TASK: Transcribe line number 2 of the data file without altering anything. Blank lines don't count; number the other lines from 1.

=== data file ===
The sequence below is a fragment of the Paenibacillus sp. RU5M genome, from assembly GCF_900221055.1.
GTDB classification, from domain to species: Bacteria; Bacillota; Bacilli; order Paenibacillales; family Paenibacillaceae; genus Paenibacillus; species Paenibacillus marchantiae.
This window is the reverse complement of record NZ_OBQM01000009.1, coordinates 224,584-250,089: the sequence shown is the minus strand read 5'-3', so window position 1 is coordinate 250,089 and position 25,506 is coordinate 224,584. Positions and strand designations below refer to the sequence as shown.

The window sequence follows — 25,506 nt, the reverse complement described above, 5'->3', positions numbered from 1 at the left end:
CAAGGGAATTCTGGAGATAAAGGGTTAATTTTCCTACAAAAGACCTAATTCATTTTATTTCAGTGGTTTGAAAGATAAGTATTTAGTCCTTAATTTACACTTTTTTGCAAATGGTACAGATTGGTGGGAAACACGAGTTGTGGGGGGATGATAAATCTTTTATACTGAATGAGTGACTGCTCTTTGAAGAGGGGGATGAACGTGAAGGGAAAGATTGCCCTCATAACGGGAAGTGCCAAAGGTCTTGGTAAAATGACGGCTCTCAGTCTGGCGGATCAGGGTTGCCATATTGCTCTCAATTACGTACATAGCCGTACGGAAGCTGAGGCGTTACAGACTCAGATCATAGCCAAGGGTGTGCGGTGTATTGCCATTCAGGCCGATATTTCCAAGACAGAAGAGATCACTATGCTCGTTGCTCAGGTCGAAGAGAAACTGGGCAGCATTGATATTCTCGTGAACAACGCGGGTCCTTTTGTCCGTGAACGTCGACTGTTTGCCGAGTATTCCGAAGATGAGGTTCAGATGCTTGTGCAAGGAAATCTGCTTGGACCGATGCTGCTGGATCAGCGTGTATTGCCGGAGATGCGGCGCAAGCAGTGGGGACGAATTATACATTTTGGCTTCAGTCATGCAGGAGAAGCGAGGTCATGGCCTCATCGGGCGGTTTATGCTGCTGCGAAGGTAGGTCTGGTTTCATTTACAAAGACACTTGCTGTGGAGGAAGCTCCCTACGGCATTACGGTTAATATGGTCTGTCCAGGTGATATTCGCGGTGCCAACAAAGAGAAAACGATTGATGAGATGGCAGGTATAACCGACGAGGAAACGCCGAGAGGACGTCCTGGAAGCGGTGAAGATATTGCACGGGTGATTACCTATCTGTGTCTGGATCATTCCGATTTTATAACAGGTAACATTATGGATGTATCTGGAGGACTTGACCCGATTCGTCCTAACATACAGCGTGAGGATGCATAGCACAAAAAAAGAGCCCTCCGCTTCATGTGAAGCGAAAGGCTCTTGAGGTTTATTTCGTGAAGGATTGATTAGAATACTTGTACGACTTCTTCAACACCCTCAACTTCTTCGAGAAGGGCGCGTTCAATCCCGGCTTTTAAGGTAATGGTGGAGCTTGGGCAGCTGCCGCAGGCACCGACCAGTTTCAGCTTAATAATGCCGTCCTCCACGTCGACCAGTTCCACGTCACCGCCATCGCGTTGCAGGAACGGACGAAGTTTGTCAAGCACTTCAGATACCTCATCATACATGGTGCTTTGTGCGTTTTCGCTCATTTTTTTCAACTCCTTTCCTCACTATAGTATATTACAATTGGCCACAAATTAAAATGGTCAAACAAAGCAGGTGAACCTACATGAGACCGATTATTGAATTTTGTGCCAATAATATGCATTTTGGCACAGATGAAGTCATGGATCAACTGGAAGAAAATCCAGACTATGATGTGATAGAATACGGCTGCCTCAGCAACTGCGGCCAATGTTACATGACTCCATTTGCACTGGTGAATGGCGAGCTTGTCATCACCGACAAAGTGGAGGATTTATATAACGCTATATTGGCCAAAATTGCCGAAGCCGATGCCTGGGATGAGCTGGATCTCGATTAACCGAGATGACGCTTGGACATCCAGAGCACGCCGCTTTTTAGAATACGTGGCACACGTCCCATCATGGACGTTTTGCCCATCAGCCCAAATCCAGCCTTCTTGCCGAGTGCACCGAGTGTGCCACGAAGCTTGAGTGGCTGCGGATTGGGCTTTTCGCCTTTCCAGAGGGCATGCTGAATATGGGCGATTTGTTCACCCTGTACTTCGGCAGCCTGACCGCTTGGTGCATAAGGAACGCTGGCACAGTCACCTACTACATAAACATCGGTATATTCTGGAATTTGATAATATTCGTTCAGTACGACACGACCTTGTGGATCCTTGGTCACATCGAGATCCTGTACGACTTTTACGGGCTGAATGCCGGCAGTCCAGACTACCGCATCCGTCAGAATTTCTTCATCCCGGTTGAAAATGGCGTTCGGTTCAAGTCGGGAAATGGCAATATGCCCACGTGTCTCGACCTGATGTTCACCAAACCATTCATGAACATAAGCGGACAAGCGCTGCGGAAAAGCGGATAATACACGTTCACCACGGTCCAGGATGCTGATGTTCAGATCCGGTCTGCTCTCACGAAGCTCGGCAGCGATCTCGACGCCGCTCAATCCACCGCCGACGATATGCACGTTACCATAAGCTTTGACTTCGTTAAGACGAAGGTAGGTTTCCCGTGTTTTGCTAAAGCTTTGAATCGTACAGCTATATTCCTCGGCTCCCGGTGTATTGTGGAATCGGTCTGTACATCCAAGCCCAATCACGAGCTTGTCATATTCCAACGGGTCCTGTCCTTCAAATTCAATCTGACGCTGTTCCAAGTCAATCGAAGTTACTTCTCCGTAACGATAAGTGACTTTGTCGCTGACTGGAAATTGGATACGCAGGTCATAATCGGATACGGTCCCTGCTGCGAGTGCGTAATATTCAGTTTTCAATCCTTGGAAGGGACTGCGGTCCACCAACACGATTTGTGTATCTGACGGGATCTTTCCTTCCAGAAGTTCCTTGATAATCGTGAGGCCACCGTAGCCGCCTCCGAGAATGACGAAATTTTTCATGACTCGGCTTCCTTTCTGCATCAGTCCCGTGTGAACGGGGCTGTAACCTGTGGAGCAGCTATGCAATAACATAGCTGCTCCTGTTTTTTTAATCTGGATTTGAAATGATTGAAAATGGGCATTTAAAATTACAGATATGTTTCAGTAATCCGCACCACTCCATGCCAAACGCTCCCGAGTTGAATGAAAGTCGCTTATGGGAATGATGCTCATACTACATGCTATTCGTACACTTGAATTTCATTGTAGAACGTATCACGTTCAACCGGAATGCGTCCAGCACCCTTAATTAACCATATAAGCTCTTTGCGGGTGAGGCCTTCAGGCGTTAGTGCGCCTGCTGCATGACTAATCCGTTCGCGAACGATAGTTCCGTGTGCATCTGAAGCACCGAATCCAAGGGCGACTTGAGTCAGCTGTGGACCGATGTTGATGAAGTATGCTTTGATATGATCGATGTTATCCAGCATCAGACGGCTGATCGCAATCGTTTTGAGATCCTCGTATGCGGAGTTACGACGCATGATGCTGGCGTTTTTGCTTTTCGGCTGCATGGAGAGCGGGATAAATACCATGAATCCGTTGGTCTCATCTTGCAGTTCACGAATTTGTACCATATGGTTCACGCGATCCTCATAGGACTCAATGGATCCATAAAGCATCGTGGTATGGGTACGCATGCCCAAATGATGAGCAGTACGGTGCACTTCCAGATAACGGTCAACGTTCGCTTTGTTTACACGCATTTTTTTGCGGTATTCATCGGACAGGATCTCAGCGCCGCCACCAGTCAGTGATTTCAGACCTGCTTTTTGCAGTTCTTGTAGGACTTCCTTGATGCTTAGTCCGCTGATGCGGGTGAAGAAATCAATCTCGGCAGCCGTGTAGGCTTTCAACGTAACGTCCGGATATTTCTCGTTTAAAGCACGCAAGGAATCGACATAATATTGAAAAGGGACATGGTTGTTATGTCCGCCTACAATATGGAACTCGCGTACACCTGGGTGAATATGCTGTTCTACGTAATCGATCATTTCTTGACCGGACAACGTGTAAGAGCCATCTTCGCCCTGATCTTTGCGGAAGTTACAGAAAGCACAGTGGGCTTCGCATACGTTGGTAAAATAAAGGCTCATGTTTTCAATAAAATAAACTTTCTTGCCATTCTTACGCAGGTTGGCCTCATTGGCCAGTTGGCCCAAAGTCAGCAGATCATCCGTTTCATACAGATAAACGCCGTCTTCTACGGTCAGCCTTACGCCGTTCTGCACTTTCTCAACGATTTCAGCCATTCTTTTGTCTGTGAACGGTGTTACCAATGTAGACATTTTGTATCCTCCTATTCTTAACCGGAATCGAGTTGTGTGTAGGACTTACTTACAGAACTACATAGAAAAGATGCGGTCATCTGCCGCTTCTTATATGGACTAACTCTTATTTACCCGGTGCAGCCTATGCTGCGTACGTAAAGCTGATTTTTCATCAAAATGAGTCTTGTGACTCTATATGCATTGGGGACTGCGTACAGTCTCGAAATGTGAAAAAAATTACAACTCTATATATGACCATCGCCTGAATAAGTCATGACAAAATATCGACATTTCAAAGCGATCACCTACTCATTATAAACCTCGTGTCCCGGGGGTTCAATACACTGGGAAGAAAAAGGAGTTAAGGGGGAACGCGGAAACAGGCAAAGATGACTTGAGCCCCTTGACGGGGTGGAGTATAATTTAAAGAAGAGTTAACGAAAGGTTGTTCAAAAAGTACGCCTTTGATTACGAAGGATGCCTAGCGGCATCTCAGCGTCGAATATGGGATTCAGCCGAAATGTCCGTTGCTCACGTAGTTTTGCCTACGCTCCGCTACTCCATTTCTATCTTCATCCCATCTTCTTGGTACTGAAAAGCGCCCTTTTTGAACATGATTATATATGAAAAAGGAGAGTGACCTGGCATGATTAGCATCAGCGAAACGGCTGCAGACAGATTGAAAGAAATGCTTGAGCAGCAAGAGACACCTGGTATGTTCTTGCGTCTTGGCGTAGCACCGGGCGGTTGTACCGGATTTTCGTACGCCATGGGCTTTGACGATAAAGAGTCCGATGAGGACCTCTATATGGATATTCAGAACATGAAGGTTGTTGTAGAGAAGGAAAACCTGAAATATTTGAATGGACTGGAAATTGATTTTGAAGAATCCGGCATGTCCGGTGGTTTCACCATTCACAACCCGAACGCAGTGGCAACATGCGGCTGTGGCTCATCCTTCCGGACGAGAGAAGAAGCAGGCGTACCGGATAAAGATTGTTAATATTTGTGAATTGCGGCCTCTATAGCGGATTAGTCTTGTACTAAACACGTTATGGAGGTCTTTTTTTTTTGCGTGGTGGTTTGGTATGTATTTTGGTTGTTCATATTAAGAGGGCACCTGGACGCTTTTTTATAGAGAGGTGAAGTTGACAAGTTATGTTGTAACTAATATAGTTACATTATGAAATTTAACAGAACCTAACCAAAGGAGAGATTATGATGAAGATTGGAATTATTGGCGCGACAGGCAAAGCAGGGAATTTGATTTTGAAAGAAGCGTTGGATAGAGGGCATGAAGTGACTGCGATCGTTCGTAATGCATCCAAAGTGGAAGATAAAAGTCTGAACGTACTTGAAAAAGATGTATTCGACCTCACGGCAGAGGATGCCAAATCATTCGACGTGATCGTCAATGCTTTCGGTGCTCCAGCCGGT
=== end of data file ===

GTDB classification, from domain to species: Bacteria; Bacillota; Bacilli; order Paenibacillales; family Paenibacillaceae; genus Paenibacillus; species Paenibacillus marchantiae.